QALY saved to $16,000. If the model includes no discounting for either costs or health benefits, the cost per QALY saved (compared to case 1) is approximately $19,000 (see Cases 10 and 11). The committee reiterates, however, that both costs and benefits should be discounted.
The committee believes that the model it recommends can and should have far more utility beyond informing research and development priority considerations. For example, a policymaker might want to evaluate and inform decisions about the value of investments in new vaccine delivery programs. Such a policymaker might also wish to evaluate those options in an idealized scenario. Therefore, the committee offers several examples, using the Vaccine X scenarios described above, of results obtained in the idealized scenario; that is, vaccines against disease X-1 through X-9 have just become available, they are all 100% effective, and there is a means to ensure that the entire target population is vaccinated immediately. The following discussion illustrates results that might be important if there is now a desire to find out the cost-effectiveness of an investment in a vaccine program against one of these nine diseases, if that program were to begin today. Because the model includes discounting for both costs and benefits, components of the model with a time factor are particularly affected by this change in analysis.
The cost-effectiveness ratios for vaccines X-1 through X-9 in the idealized scenario change in some fairly predictable ways. Vaccine strategies appear more cost-effective when analyzing this “idealized scenario” compared to the primary analysis reported by the committee (less-than-perfect utilization and efficacy, including development costs and time until program is stabilized). The denominator (health benefits) is higher (approximately two-fold) compared to the standard analysis in every case. The factors responsible for this are the positive change by increasing utilization and effectiveness and the absence of the negative impact of discounting the health benefits during the 12 years until the vaccine program is fully implemented (7 years for vaccine licensure and another 5 years for vaccine use to stabilize).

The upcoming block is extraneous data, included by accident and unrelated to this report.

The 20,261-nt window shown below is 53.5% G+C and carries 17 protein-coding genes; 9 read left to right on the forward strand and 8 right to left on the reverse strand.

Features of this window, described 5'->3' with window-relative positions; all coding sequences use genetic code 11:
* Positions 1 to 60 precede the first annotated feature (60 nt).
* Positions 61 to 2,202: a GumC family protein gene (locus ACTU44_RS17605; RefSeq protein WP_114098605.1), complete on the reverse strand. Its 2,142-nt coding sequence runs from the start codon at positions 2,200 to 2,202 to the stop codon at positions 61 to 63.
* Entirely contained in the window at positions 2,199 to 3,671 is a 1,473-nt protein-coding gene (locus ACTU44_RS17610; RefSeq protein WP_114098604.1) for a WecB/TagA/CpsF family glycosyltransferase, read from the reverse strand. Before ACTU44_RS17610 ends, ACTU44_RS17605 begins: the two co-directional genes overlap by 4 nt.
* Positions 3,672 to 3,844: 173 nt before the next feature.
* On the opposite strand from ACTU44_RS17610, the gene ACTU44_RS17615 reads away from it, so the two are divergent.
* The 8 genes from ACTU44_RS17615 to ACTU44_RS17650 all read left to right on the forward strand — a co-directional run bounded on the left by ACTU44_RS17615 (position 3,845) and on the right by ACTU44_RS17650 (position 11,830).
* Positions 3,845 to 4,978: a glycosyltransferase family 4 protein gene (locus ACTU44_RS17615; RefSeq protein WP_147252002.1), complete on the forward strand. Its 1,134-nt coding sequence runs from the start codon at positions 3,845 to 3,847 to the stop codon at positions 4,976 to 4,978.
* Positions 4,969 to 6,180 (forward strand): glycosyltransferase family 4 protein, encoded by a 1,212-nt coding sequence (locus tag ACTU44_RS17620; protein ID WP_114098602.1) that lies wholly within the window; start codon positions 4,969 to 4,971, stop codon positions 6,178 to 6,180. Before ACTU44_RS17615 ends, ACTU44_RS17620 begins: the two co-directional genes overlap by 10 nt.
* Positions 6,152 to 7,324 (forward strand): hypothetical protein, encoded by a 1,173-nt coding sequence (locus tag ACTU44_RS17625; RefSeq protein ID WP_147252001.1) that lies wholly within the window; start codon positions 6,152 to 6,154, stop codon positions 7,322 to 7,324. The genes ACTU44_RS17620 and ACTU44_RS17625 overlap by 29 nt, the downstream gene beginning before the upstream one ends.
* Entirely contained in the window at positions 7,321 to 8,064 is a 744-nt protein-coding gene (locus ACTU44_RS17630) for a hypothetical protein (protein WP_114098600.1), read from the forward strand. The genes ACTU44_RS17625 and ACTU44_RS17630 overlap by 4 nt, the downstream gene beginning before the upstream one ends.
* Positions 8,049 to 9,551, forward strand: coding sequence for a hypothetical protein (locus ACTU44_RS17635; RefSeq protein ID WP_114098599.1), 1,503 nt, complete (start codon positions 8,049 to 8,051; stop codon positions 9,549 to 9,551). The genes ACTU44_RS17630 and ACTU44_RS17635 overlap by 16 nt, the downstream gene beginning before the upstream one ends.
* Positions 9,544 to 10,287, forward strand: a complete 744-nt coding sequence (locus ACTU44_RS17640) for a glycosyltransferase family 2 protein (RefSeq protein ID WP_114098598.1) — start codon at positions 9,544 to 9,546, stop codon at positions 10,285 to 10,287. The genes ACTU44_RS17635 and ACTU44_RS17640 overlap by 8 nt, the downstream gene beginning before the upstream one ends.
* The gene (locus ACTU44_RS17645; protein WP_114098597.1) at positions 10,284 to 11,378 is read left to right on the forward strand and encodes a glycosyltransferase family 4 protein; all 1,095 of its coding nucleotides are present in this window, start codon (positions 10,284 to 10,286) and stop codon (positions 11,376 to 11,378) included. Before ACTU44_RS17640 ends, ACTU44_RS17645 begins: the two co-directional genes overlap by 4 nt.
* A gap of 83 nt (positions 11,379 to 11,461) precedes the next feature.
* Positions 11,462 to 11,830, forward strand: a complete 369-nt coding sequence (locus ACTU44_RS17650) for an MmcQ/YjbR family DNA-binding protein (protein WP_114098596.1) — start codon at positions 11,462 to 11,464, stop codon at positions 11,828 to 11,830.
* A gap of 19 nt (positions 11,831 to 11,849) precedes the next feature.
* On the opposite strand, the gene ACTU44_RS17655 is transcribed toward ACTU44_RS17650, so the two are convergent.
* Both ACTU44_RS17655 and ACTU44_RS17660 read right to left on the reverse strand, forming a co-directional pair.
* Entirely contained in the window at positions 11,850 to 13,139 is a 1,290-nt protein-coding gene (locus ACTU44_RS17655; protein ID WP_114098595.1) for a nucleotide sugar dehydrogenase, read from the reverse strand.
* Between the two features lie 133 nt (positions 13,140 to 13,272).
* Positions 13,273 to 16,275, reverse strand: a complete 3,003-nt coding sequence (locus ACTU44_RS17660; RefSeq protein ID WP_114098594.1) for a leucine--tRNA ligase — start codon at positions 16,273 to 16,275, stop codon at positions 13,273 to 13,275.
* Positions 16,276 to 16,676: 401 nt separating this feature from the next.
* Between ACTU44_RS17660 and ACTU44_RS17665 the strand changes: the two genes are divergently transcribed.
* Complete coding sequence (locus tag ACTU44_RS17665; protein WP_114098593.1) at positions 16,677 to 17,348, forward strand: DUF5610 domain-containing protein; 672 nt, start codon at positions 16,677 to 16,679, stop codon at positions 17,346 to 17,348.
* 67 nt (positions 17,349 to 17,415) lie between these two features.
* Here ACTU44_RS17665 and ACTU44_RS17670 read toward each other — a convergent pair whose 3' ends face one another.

The numerator of the cost-effectiveness ratio is changed in the idealized scenario in several ways, and not always in ways that will be intuitively obvious. Costs for vaccine development ($7,200,000 for these vaccines) are zero in this analysis. Delivery costs increase in the idealized scenario because utilization is 100% and, therefore, 10% more vaccine needs to be purchased. Delivery costs are also increased because they do not need to be discounted to account for the time for vaccine licensure and for usage to stabilize. The cost of care saved with a vaccine strategy is higher in the idealized scenario because more people experience health benefits due to higher efficacy and utilization. In addition, the discounting is not applied for the 12-year lag required for licensure and for usage to stabilize. The net costs can be higher or lower in this scenario compared to the